Quality of Life Comparison


If you lived in Bolivia instead of Canada, you would:


be 31.3% less likely to be obese

In Canada, 29.4% of adults are obese. In Bolivia, that number is 20.2% of people.

live 12.4 years less

In Canada, the average life expectancy is 82 years (79 years for men, 85 years for women). In Bolivia, that number is 70 years (67 years for men, 72 years for women).


be 38.5% less likely to be unemployed

In Canada, 6.5% of adults are unemployed. In Bolivia, that number is 4.0%.

spend 60.6% less on taxes

Canada has a top tax rate of 33.0%. In Bolivia, the top tax rate is 13.0%.

make 84.5% less money

Canada has a GDP per capita of $48,300, while in Bolivia, the GDP per capita is $7,500.

be 4.1 times more likely to live below the poverty line

In Canada, 9.4% live below the poverty line. In Bolivia, however, that number is 38.6%.


have 2.1 times more children

In Canada, there are approximately 10.3 babies per 1,000 people. In Bolivia, there are 22.0 babies per 1,000 people.

be 29.4 times more likely to die during childbirth

In Canada, approximately 7.0 women per 100,000 births die during labor. In Bolivia, 206.0 women do.

be 7.8 times more likely to die during infancy

In Canada, approximately 4.5 children die before they reach the age of one. In Bolivia, on the other hand, 35.3 children do.

Basic Needs

be 10.0% less likely to have access to electricity

In Canada, 100% of the population has electricity access. In Bolivia, 90% of the population do.

be 55.8% less likely to have internet access

In Canada, approximately 89.8% of the population has internet access. In Bolivia, about 39.7% do.


spend 39.4% less on healthcare

Canada spends 10.4% of its total GDP on healthcare. In Bolivia, that number is 6.3% of GDP.

spend 37.7% more on education

Canada spends 5.3% of its total GDP on education. Bolivia spends 7.3% of total GDP on education.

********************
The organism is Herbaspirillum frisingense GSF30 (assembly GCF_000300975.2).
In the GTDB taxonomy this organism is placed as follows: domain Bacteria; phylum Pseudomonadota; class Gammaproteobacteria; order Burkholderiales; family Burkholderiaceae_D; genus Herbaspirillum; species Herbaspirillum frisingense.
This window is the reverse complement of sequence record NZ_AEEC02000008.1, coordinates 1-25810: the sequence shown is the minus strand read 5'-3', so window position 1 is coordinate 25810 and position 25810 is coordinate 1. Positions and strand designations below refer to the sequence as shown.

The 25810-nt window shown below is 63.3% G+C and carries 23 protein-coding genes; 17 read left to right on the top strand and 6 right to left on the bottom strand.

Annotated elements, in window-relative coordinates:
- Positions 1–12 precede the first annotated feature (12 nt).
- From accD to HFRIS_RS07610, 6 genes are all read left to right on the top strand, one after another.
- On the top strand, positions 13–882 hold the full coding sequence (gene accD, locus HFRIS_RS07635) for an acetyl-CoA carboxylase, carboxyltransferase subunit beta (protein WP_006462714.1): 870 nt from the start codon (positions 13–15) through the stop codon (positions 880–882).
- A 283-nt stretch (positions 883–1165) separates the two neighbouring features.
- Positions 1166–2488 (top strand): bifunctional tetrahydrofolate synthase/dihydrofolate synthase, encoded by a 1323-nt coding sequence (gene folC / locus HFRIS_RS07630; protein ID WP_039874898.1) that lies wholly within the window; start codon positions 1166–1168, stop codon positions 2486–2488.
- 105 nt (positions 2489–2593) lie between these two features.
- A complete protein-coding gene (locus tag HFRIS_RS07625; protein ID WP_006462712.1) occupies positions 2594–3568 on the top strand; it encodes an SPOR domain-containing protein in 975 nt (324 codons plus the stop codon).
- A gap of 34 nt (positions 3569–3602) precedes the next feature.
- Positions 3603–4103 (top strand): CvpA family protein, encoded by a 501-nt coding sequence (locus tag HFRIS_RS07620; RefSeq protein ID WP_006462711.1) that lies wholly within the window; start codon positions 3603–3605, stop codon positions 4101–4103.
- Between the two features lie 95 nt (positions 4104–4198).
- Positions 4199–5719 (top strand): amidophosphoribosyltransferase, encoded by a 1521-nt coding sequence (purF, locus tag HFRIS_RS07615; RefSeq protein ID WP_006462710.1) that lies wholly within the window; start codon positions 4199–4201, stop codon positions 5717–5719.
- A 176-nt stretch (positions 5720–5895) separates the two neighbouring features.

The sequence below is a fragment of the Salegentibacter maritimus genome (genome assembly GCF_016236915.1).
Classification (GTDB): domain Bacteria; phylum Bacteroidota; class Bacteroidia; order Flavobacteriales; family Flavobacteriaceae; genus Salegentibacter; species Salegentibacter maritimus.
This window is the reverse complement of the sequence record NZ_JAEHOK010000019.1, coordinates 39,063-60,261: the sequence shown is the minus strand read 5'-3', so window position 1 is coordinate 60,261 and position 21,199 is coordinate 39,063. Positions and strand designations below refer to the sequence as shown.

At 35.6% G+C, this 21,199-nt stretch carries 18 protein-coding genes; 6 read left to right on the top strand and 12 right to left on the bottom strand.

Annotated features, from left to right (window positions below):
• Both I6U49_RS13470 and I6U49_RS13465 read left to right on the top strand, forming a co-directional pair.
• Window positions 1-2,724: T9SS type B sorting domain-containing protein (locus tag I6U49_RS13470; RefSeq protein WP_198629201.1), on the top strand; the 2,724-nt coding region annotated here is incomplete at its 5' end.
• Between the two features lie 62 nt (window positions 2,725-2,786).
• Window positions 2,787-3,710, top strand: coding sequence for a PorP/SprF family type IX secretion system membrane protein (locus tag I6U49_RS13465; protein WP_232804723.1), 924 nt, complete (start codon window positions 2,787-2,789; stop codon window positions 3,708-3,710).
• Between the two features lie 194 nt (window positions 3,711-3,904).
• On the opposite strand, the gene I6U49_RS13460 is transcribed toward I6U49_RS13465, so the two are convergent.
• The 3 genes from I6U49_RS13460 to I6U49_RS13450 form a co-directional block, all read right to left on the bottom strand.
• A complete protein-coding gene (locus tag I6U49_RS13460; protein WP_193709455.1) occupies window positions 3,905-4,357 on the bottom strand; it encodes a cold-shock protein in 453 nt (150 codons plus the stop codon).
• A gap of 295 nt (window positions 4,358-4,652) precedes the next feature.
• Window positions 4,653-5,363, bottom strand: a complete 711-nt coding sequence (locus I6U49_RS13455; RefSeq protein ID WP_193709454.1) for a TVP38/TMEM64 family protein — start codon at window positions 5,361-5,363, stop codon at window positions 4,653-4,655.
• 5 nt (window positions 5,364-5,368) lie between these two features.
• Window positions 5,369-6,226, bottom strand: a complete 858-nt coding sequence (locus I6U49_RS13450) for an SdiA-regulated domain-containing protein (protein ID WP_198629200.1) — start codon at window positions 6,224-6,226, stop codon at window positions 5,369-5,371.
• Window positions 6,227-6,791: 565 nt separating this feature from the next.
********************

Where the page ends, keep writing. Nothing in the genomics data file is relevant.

Bolivia: At a glance

Bolivia is a sovereign country in South America, with a total land area of approximately 1,083,301 sq km. Bolivia, named after independence fighter Simon BOLIVAR, broke away from Spanish rule in 1825; much of its subsequent history has consisted of a series of nearly 200 coups and countercoups. Democratic civilian rule was established in 1982, but leaders have faced difficult problems of deep-seated poverty, social unrest, and illegal drug production. In December 2005, Bolivians elected Movement Toward Socialism leader Evo MORALES president - by the widest margin of any leader since the restoration of civilian rule in 1982 - after he ran on a promise to change the country's traditional political class and empower the nation's poor, indigenous majority. In December 2009, President MORALES easily won reelection, and his party took control of the legislative branch of the government, which will allow him to continue his process of change. In October 2011, the country held its first judicial elections to select judges for the four highest courts.

How big is Bolivia compared to Canada? See an in-depth size comparison.

The statistics on this page were calculated using the following data sources: The World Factbook, Canada Revenue Agency, Autoridad de Impugnación Tributaria (AIT), Bolivia.


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